• C J

      I am going to look into doing the same. Good idea!

  • Christine Aiello

    I’m not sure I could ever go camping. I get eaten alive by bugs just being in the backyard! I would need a cabin to stay in LOL!

    • C J

      Yes, a cabin—a dog-friendly cabin! We have a pop-up camper, but it’s the bare minimum in conveniences. A cabin would be sooo nice!

  • Helga

    I used to go camping and hiking a lot but not with dogs. I would like to do some car camping with them someday.

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  • Hi! This is a really nice and useful post! I’ve never been out camping with Imp, but it’s something I’m planning to do in the future.
    Thanks for sharing your knowledge!

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  • Kristina Potter

    I love camping with my pooches

  • Corie Nelson

    I take toys up for the pups but they always find something else to do or investigate. They are also great for letting me know when people come around my campsite. The biggest problem I have is cleaning and drying them after they roll in moose poop, which they love to do. They can swim in the river, but about to take them to a very large lake and so I got them float vests. Hopefully they will adapt to them readily.

    • C J

      You might let your pups get used to the new vests before you go to the lake. They will be so much more comfortable, then, in their new surroundings.

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  • sue

    Just got back from camping with my 2yr old doberman. Don’t forget to take “pick-up” bags and also watch that tie out rope by the fire! We take buckets which are good for storage and then use as as a water trough (she drinks a lot), then storage going home again. Doggie towel, blanket, special ball, all go in her own backpack with food bones and shot/vet papers in case something happens out of town.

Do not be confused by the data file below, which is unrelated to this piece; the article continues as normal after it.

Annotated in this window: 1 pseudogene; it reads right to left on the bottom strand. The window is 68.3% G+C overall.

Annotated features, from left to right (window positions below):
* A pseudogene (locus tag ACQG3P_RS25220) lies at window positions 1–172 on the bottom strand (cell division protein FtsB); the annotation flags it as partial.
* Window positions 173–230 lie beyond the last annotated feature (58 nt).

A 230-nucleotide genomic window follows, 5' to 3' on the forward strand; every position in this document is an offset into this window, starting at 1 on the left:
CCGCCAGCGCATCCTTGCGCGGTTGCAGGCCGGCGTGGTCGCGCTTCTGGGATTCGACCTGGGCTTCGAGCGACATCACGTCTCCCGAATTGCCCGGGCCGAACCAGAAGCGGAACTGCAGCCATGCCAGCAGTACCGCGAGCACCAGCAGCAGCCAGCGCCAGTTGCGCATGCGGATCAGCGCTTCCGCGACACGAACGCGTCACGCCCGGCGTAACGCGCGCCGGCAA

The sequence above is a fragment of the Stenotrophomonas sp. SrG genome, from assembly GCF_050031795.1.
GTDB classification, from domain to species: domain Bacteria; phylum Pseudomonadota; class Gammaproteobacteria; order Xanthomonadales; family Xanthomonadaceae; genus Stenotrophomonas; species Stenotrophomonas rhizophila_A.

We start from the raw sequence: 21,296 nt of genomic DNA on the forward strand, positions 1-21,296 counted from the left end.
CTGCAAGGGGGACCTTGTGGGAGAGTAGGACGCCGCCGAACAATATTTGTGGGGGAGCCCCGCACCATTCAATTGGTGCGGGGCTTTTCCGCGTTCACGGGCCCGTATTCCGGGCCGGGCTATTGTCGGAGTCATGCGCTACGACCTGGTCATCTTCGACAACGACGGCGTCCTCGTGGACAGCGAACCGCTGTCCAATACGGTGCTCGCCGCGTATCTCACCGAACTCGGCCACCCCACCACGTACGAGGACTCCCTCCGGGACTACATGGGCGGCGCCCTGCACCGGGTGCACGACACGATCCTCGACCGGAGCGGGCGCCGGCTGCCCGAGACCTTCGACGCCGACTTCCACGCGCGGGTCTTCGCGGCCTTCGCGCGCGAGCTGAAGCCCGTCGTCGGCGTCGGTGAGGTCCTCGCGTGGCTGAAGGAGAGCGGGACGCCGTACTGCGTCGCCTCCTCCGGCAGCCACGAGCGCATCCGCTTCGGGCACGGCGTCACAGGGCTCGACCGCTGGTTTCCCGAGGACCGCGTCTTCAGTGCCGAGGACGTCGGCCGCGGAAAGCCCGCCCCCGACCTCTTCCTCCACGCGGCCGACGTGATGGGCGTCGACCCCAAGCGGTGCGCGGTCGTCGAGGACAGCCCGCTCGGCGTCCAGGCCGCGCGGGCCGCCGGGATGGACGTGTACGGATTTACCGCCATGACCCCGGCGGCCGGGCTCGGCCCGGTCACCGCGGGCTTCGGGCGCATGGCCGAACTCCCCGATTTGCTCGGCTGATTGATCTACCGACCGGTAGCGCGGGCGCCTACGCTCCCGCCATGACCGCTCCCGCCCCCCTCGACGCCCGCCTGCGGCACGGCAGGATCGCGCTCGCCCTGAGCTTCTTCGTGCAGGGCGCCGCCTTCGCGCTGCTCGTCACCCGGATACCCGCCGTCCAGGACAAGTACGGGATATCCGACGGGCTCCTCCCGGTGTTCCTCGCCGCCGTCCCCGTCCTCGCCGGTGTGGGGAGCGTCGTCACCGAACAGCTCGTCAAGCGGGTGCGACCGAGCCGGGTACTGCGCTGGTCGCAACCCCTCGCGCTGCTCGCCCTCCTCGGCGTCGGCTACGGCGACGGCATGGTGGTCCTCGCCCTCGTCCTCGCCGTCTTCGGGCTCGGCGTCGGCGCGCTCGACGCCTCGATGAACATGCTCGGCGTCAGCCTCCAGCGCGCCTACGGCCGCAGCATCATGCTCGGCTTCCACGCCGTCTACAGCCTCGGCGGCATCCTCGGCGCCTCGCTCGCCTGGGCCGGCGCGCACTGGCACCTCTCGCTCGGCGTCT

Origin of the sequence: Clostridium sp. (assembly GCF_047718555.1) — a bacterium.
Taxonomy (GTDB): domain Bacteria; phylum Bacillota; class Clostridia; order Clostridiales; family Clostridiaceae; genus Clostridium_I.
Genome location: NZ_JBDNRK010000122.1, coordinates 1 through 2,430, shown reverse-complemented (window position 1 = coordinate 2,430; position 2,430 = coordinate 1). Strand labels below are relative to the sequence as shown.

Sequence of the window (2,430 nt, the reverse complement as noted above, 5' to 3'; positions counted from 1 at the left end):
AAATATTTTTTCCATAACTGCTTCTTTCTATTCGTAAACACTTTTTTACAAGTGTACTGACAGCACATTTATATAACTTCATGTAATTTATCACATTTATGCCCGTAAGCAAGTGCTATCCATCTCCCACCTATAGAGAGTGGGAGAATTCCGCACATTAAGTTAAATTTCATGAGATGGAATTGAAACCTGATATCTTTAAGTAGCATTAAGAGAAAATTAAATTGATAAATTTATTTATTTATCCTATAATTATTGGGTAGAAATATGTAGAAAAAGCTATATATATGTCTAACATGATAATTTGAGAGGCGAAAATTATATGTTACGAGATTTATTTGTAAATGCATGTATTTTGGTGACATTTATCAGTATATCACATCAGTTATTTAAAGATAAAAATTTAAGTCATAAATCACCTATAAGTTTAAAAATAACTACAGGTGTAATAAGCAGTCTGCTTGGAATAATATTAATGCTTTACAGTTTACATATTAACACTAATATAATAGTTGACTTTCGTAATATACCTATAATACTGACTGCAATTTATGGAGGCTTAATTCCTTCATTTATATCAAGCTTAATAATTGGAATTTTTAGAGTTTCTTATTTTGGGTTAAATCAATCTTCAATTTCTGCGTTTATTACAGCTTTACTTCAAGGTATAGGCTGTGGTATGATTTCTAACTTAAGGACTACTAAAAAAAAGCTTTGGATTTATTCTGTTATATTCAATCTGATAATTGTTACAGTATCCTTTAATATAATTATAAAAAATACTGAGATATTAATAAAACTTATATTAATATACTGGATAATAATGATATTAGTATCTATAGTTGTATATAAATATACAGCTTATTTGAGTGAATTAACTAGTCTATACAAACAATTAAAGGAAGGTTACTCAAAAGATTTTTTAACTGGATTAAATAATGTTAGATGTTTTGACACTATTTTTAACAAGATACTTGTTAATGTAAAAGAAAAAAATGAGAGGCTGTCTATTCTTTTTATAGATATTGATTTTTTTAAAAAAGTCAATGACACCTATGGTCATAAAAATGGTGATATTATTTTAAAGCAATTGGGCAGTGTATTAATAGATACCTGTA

• Danielle Lindblom

    Great article! Very thorough. Pinning it! πŸ˜€

  • C J

    I highly recommend booties any time walking one’s dogs in a strange place. We’ve been camping several times with our dogs in a pop-up camper. Once at a lake with lots of stickers–very traumatic pulling and cutting them out of their furry paws–three dogs times four paws=SO many grass burrs! We could only walk them on the camp’s paved roads, which I worried could be hot at midday. Another reason for booties. We cut that trip short. Then, camping in the mountains, our doggies got sap stuck to their paws. I take GooGone, now, to dissolve it.

    Even traveling TO our camping destinations has been hazardous. Walked them in the dirt area around a Burger King parking lot. We didn’t see the stickers until the dogs were loaded back in the car. Spent the next 20 minutes removing them. We keep blunt scissors and tweezers handy in the car, now.

    I’m actually shopping for booties, now, so they will be used to them before next summer’s trips.

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  • Rochelle Epstein

    I love camping and reconnecting with nature, something magical